Cockermouth Post Article June 2013 – Fairfield Schools
With plans afoot for a likely amalgamation of Fairfield Infant and Junior Schools in September, it seems appropriate to take a look back at the school’s history and people’s memories of it. The Fairfield Girls’ Board School opened in April 1876, a boys’ section in 1884, and an extension to the original building opened in 1887. Bernard Bradbury notes that the school had a total accommodation for pupils of around 700 children, with 250 girls in the single-storey block, 250 boys upstairs in the two-storey building, and 200 infants downstairs. Before the extension was built, space was certainly at a premium, with children having to be rotated regularly to ensure they weren’t sitting close to the fires for too long a period! The toilet block was, of course, outside – one teacher from just after the war years recalls with some satisfaction that this ensured no child spent more time away from the classroom than was absolutely necessary!Back to top of page
The same teacher recalls an incident at another school, not far from Cockermouth, when the Infant mistress drew the Head’s attention to a little boy who never had any idea what day it was until Friday came – his hand would always shoot up then if the teacher asked which day it was. The Head asked the child how he knew when it was Friday and the boy answered that it was pay day. The Head turned to the mistress and asked if Friday was her pay-day, to which the mistress replied that it was not. “How do you account for that then?”, enquired the Headteacher, to which the little boy replied: “It’s pay-day for them that works”. Out of the mouths of babes and sucklings!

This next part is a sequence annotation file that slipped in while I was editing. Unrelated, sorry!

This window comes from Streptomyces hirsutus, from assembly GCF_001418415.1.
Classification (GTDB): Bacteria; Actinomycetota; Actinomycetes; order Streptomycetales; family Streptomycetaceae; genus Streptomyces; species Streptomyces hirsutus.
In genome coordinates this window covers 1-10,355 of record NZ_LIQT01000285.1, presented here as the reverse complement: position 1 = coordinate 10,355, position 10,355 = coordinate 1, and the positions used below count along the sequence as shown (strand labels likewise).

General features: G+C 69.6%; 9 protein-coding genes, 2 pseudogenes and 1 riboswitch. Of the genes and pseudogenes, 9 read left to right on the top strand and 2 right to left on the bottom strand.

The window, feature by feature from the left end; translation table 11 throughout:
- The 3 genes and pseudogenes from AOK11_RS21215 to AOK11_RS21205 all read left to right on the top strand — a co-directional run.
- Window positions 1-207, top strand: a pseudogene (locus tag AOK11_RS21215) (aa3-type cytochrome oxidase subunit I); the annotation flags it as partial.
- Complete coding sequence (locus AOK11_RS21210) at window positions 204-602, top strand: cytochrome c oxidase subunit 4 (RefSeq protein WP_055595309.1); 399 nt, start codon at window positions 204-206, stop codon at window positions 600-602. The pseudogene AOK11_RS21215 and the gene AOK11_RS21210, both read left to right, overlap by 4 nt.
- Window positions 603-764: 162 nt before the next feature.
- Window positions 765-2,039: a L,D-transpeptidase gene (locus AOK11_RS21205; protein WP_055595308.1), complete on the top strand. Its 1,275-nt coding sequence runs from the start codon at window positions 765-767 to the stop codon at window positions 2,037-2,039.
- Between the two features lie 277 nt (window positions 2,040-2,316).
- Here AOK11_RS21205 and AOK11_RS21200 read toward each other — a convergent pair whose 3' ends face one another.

With the war years came a large influx of evacuees, mostly from the north-east, who needed to be educated. The routine that developed was for local children to go to school in the mornings, and evacuees during the afternoon. Windows on the classrooms had tape put on them in case of bomb blast damage. The extra strain on resources, coupled with very bad weather in December 1940 led to the school’s outside toilets freezing up, and the school had to close until late January. There was also an outbreak of measles which depleted attendance considerably. July 1943, however, saw great excitement with the distribution of bananas, which had been sent to schools in Cockermouth by members of the crew of HMS Melbreak, Cockermouth’s ‘adopted’ warship. Bearing in mind that fruit was a rare commodity, especially fruit that had to be imported, this was a momentous event. One lady remembers that all children under five received one banana each. When she took it home, it was cut up by her mother and served with custard to her six brothers and sisters and herself!